Miami has a trio of edge-rushing prospects who could be selected in the first two days of the 2021 NFL Draft. Two of those players, Gregory Rousseau and Jaelan Phillips, have the athletic traits that make scouts drool and convince general managers to bet on their untapped potential.
The third, Quincy Roche, is different. He is 6-foot-3, 240 pounds. He is a little smaller than Rousseau or Phillips. Maybe not quite the explosive, drool-inducing athlete. He is one of those players you really have to watch. Because the more you watch, the more you see. And, the more you like.
I watched five of Roche’s games — three with Miami in 2020 and two while he was still with the Temple Owls in 2019. Here’s the first note in my file on Roche:
“Kept growing on me the more I watched him.”
The more you watch, the more you see Roche win ... and win ... and win some more against left tackles. Even when you don’t think he should. In 2020, Roche lined up against opposing left tackles. Phillips was on the opposite side abusing right tackles, while Rousseau had opted out of the season.
In his profile of Roche, Chris Pflum wrote that Roche “plays with good technique, using his hands to keep himself clean and set up counter moves to defeat blockers. He also has enough power to match up with NFL-caliber linemen in run defense.”
Chris also wrote that “Roche doesn’t have the elite measurables and athleticism shared by the NFL’s great pass rushers, but he should be a good, consistent edge defender from the start of his career.”
Pro Football Focus isn’t as high on Roche as we appear to be here at Big Blue View. PFF considers Roche a fourth-round talent and compares him to Oshane Ximines of the Giants. In it’s draft guide, PFF writes:
“With 104 pressures between Temple and Miami, there’s been no more productive pass rusher in college football over the past two seasons than Roche. There will be no question marks concerning what he’s done on the football field, but there are major ones for how that will translate to the NFL. Look no further than his matchup with Virginia Tech tackle Christian Darrisaw — a likely first-rounder — to see why. Roche doesn’t have any of the physical tools (i.e., size, length, explosiveness) to make his life easier against quality tackles. He doesn’t threaten with power, so tackles can wait him out and clamp down.”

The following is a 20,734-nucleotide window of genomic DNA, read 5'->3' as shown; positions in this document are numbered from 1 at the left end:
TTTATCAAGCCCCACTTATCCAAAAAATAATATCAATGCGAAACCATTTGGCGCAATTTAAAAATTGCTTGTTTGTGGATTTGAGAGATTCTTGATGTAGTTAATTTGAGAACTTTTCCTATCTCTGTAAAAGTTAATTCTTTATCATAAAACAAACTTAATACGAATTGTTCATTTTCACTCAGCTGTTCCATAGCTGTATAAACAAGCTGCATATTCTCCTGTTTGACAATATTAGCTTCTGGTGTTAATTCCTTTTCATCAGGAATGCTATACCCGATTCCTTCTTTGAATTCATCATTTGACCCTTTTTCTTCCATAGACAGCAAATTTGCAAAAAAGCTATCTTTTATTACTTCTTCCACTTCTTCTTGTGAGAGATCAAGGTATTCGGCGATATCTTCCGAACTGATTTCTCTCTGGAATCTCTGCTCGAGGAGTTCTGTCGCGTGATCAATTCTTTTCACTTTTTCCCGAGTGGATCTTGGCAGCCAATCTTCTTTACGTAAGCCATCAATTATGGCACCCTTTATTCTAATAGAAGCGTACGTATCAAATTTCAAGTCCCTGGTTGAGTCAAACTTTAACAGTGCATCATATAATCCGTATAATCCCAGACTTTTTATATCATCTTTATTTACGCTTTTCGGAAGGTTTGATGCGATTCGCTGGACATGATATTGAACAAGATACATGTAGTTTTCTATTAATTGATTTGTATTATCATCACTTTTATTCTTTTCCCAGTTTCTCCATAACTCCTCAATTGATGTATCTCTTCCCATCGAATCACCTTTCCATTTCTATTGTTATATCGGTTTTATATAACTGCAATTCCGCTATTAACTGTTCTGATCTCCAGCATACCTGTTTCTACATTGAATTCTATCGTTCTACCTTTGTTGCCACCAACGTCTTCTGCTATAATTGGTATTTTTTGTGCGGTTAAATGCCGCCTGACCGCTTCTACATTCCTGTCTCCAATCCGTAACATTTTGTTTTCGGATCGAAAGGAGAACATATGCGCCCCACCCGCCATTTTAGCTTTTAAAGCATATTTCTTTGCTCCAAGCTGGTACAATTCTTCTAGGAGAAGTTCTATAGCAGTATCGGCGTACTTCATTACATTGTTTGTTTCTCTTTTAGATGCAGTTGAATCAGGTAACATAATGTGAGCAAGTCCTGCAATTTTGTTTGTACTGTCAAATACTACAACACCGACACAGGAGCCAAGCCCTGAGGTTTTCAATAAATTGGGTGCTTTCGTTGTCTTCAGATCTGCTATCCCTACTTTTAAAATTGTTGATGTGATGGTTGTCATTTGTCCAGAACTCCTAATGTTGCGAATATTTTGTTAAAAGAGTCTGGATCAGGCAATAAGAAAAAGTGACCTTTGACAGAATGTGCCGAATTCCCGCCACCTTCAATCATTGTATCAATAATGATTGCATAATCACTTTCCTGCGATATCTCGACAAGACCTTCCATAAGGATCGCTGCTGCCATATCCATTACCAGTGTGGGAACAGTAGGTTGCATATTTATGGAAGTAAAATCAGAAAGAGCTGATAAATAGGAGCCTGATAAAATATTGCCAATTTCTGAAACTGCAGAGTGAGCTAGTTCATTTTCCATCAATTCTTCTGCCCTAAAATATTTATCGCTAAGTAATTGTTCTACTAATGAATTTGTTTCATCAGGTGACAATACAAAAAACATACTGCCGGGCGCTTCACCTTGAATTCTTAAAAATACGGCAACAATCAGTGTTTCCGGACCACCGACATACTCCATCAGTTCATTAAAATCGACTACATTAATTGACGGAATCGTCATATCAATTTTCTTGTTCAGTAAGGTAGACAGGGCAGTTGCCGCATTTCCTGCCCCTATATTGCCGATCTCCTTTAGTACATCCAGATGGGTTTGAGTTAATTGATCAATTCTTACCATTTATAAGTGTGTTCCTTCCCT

Here are a couple of clips of Roche during Senior Bowl week:
SENIOR BOWL PERFORMANCES— College Football Rankings ™ (@CFBRanking) January 29, 2021
Miami Fl DE Quincy Roche
Blows past the Outland Trophy winner multiple times. pic.twitter.com/dVN8xDA2DW
LOOK AT QUINCY ROCHE TAKING THE RIGHT TACKLE FOR A RIDE INTO THE QB! #SeniorBowl pic.twitter.com/QtLyXZuxvI— Inside The Draft (@Jacobkeppen) January 28, 2021
I spoke this week to Senior Bowl Executive Director Jim Nagy for a ‘Valentine’s Views’ podcast that I am expecting to air Monday, Feb. 15.
After watching Roche in person for a week, Nagy said he is “better than I thought he was.”
“He’s not a wow you athlete, although I will say this — during our week seeing him live he is twitchier and a little more slippery and bendier than I thought he was,” Nagy said.
“He’s just a really hard block. He makes people work when they block him .. he knows how to set guys up, he knows how to rush. That’s why I think he’s got a chance to contribute immediately at the next level on third downs and in sub situations.”
Nagy thinks Roche is a Day 2 pick, and a good value wherever he lands.
“He’s somewhere on Day 2,” Nagy said. “He’s probably going to be a better player and outperform wherever he gets picked. That’s the kind of player he is. He’s just producer.”